Sunday, September 2, 2012

"Where you invest your love, you invest your life."

I have this white board. Technically it's my mom's. The homeschooling stand-by that sported our daily grammar lessons and math tricks charts  lived in our basement for a while, until I redirected it for my own personal use. (Kids do this with their parents' stuff. It's the worst.) So "my" white board that previously enshrined my summer to-do list has received a makeover as my autumn goals list. Though I whipped up the goals arbitrarily and on a whim, one particular goal has been a nagging addendum to each campus-related decision I make.

It says, "Be available."

I feel pulled in so many directions, my heart caught by the things I know I ought to invest in. There are seven days in a week, and twenty-four hours in a day, and the things set before me are all good and important. Why, then, do I find myself disquieted by the lack of space in my schedule? 

Part of me is bitter. I look at the students in my honors' class, how they're on the executive board for three clubs, and in Greek life, and they have internships, and campus jobs, and they still have time for Applebee's trivia night every week. How do they do all that? Why can't I pull that off?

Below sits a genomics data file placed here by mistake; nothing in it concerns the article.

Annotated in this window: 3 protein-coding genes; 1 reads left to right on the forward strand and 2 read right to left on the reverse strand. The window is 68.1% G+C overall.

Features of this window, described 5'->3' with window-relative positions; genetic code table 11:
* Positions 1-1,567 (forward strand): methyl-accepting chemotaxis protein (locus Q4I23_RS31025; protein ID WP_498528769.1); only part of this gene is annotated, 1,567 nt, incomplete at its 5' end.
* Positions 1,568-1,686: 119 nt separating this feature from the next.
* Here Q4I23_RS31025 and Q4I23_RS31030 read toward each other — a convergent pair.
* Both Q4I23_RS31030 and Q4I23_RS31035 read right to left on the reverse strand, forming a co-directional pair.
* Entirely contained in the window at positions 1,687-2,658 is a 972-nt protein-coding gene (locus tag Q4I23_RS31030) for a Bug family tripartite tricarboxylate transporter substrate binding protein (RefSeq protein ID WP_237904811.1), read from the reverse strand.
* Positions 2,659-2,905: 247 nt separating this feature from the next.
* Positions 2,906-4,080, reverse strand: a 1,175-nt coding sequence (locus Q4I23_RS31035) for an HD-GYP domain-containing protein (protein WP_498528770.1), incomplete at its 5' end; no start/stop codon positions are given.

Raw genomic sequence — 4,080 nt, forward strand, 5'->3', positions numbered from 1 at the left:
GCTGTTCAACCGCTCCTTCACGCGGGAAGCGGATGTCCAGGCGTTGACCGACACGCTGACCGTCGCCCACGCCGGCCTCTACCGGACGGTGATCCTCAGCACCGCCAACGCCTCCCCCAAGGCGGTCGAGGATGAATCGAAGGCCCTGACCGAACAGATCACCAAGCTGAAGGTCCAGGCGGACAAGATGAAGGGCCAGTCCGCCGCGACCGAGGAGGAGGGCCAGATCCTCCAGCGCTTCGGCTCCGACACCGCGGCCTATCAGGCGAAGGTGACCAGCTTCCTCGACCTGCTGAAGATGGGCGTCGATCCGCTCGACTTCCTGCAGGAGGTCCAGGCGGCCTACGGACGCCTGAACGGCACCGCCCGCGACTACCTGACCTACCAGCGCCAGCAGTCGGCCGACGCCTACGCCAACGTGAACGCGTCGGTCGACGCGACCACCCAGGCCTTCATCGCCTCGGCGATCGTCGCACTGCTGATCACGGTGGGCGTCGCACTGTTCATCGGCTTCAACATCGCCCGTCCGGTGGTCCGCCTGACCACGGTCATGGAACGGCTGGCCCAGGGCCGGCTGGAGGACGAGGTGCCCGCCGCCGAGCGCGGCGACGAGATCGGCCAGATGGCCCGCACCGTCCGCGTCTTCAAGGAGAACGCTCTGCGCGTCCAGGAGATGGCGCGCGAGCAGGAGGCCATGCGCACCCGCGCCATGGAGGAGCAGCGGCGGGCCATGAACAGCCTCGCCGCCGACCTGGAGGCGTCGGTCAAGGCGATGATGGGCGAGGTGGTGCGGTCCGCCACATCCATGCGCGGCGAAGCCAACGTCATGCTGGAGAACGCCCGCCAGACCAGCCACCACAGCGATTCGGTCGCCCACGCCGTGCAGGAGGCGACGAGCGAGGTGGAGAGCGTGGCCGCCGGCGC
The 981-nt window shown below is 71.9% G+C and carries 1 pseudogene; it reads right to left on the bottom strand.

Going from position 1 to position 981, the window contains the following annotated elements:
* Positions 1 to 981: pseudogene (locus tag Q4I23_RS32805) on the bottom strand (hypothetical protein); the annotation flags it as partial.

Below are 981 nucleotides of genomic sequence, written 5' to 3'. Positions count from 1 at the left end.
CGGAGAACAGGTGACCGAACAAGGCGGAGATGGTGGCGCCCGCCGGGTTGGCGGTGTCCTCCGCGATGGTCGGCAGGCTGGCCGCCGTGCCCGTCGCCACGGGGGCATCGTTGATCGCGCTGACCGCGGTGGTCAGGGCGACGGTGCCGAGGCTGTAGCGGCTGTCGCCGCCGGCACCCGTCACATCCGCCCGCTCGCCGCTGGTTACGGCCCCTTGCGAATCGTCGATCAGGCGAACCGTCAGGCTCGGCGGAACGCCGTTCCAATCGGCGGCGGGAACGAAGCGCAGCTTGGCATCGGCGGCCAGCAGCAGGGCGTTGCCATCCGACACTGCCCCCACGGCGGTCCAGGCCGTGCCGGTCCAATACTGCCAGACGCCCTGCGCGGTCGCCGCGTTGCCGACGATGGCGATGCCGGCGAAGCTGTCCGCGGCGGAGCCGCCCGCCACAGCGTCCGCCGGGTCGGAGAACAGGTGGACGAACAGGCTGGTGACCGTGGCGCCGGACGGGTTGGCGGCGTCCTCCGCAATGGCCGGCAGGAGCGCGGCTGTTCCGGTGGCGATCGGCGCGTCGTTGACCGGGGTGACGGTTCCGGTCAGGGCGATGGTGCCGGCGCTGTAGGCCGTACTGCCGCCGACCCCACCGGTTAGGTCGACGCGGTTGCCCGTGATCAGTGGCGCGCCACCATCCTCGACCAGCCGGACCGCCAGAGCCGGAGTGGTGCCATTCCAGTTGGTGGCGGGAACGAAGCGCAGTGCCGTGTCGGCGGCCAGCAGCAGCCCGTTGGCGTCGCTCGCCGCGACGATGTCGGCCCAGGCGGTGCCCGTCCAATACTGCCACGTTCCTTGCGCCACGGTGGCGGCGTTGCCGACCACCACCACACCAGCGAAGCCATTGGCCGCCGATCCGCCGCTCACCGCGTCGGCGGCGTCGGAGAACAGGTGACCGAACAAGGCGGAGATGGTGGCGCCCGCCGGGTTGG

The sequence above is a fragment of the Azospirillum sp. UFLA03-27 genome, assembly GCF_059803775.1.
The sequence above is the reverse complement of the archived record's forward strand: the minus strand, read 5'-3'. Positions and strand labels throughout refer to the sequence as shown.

Part of me is selfish. My time is my time, and I will spend it the way I want. The sense of obligation and responsibility I feel towards my commitments leaves me with an acidic taste in my mouth, something my head can rationalize but my heart revolts against. Why do I hoard my time so hungrily? Why do the things I love and choose to do so often feel like obligations?

Part of me is overwhelmed. I am just one person, and I am not enough to do all that needs to be done. I cannot possibly love all the people that need loving. I cannot even learn all there is for me to learn. I am too weak and too busy and too self-centered to be what I ought to be. How can I cut off the things that make me small and hold me back? And what if I can't?

Oh, here is the really mysterious part. That I have to teach my brain to skirt around it, so I can think about it better. (Like you see things more clearly out of the corner of your eye.) It's so simple that I struggle with the mechanics of it, but this is it: He is my enough. He owns my time. He fills my heart. He gives me strength. What does that mean? What does that look like? How do I let Him?

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